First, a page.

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Obsidian flows usually consist of fold surfaces, explosion craters, flow banding, and cavities underling the craters.
The explosion craters are commonly located on the surface of the flow and can have diameters of 10-25m (36-91ft), at 5-15m (15-55ft) deep; the accompanying cavities can be 5-15m in length. The cavities form near the surface by a buckling mechanism. Buckling occurs by contrast of stiff upper layer relative to the near liquid flow interior, which forces the upper layer to make an almost triangular shape at the surface, separating it from the lower layer. These cavities can collect magmatic/meteoric water*, and as vapor pressure builds up and exceeds the strength of the surface crust of cavity an explosion results producing the explosion caters.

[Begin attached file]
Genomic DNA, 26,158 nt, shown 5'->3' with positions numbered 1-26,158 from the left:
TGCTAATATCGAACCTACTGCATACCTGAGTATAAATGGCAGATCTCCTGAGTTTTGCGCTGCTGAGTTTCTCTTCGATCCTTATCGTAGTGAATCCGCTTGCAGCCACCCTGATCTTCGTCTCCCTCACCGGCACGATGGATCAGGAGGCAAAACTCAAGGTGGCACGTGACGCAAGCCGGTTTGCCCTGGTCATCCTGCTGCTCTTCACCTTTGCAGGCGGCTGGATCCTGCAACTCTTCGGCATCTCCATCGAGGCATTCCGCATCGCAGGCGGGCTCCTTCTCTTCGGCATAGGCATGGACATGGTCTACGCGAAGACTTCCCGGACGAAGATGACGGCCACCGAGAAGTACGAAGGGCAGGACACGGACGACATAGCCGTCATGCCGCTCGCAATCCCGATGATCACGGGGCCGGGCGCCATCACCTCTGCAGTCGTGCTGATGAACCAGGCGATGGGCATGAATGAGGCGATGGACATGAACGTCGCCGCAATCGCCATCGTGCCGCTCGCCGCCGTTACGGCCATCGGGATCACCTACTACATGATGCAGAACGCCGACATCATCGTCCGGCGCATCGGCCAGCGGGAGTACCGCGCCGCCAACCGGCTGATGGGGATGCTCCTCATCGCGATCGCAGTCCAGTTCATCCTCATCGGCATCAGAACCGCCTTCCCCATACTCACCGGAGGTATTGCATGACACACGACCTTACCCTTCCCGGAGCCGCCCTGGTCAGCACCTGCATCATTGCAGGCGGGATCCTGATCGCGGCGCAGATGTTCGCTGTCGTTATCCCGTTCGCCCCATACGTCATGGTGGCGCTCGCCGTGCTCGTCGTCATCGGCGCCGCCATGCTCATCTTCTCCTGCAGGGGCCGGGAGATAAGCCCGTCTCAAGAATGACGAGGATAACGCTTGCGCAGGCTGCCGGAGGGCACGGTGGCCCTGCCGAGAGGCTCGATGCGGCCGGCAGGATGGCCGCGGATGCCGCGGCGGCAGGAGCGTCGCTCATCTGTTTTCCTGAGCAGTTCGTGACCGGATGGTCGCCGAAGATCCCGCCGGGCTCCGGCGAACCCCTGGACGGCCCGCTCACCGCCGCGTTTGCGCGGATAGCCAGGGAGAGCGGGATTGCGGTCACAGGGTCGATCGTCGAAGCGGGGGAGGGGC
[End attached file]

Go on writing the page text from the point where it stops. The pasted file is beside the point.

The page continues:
*Meteoric water: rain water/ground water, not from the magma.
Image depics the event of cavities forming by buckling and exploding due to gas pressure exceeding the strength of the rock. This illustration comes from Castro's Structural origin of large gas cavities in the Big Obsidian Flow, Newberry Volcano.
Flow banding in obsidian is a distinctive characteristic and the abundance of the flow banding. Even with the abundance of these flow bands within obsidian little is known about the origins of these features, but what is known is that these freatures derive from both crystallization and deformation processes. According to a paper by J.M. Castro the flow bands develope from the deformation of microlites (very small phenocryst) by shear strains during the flow of the obsidian. The picture below shows the flow banding as pointed out by the arrow.